The new telescope, manufactured by Planewave Instruments in the USA, has a 50 cm diameter which is significantly bigger than the older 41 cm Meade LX200 GPS telescope that was unveiled in 2018.
“The new telescope can be used for big international campaigns to study planets around other stars (exoplanets), as well as making ground-based follow-up observations of stars in support of space telescopes such as the Transiting Exoplanet Survey Satellite (TESS),” says Prof Thebe Medupe, deputy dean of the NWU’s Faculty of Natural and Agricultural Sciences and former chair of the National Astrophysics and Space Science programme.
According to Prof Medupe, the new telescope can detect much fainter stars as compared to the older one, and will provide much clearer pictures of the moon, stars, planets and galaxies. It will also provide data of higher quality and once installed at a new site being established at the NWU farm in Molelwane, it will be used for research purposes.
“Another advantage of the new telescope is that we will be able to determine the physics of stars more accurately, since it collects more light and so allows a deeper view of the cosmos,” he adds.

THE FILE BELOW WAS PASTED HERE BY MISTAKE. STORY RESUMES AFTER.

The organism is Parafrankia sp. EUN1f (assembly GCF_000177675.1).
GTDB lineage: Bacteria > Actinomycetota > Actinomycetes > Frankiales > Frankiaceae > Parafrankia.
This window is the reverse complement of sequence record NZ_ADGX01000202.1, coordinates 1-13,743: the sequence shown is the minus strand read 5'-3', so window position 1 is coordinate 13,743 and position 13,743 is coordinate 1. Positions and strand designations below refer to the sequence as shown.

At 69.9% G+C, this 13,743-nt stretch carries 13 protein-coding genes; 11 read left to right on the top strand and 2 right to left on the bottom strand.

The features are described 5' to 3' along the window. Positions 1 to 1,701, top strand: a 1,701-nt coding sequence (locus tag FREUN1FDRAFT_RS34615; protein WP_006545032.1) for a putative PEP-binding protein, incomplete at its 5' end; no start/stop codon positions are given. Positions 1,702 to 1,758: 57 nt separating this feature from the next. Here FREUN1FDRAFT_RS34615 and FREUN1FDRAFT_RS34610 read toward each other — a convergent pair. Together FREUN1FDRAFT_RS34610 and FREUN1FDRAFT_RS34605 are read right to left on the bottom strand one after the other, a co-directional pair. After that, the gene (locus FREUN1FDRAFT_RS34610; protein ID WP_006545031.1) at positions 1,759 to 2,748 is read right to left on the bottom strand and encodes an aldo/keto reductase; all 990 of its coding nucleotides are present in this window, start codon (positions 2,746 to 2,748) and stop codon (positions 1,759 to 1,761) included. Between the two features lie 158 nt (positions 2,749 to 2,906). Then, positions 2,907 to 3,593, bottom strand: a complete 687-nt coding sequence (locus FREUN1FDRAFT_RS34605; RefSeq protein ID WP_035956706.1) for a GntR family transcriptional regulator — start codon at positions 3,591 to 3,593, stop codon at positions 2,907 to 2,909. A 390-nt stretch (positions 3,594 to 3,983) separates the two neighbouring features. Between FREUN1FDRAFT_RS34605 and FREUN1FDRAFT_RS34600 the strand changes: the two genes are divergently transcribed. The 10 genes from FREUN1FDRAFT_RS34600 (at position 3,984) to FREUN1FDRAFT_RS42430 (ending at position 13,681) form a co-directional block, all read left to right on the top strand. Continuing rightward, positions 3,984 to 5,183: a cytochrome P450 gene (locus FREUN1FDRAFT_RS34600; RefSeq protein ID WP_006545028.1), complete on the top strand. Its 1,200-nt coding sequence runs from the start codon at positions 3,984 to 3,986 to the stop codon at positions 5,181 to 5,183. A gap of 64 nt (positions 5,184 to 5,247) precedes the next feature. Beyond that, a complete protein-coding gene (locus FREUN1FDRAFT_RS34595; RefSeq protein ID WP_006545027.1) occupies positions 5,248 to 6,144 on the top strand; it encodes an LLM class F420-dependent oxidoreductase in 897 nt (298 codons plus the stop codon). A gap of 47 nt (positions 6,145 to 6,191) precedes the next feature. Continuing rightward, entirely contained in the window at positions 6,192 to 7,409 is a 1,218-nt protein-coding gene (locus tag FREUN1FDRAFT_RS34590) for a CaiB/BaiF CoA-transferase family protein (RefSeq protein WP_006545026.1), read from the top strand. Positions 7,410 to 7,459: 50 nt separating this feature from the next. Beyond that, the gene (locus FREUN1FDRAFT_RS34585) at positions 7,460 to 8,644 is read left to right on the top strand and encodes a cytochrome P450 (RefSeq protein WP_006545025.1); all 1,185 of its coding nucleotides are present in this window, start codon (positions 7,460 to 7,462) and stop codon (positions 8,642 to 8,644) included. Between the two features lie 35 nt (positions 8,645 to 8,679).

Prof Medupe says that there are few places in South Africa were you can find telescopes of this size.
“You will find 20-inch (and bigger) telescopes in places such as the South African Astronomical Observatory in Sutherland, the Boyden Observatory in Bloemfontein and at the University of Kwa-Zulu Natal.
“With all the new developments on campus, the new telescope will rather be installed at the university farm to avoid light pollution. The old telescope will remain at the current site, making it more accessible to students and members of the public.”
Prof Medupe says the new telescope, which can be operated remotely, will be used for research while the Old Mahikeng Astronomy Telescope (MAT) will be used for undergraduate teaching of astronomy, community outreach projects and school visits.
Once Covid-19 restrictions are relaxed, their regular open nights will also resume.
The Mahikeng Astronomy Observatory, which houses the MAT, was launched by then Minister of Science and Technology, Mmamoloko Kubayi-Ngubane, in 2018.
“The purpose of the MAT is to develop astronomy and related sciences at historically disadvantaged universities, and also to demonstrate the country’s growing capabilities in the field,” explains Prof Medupe.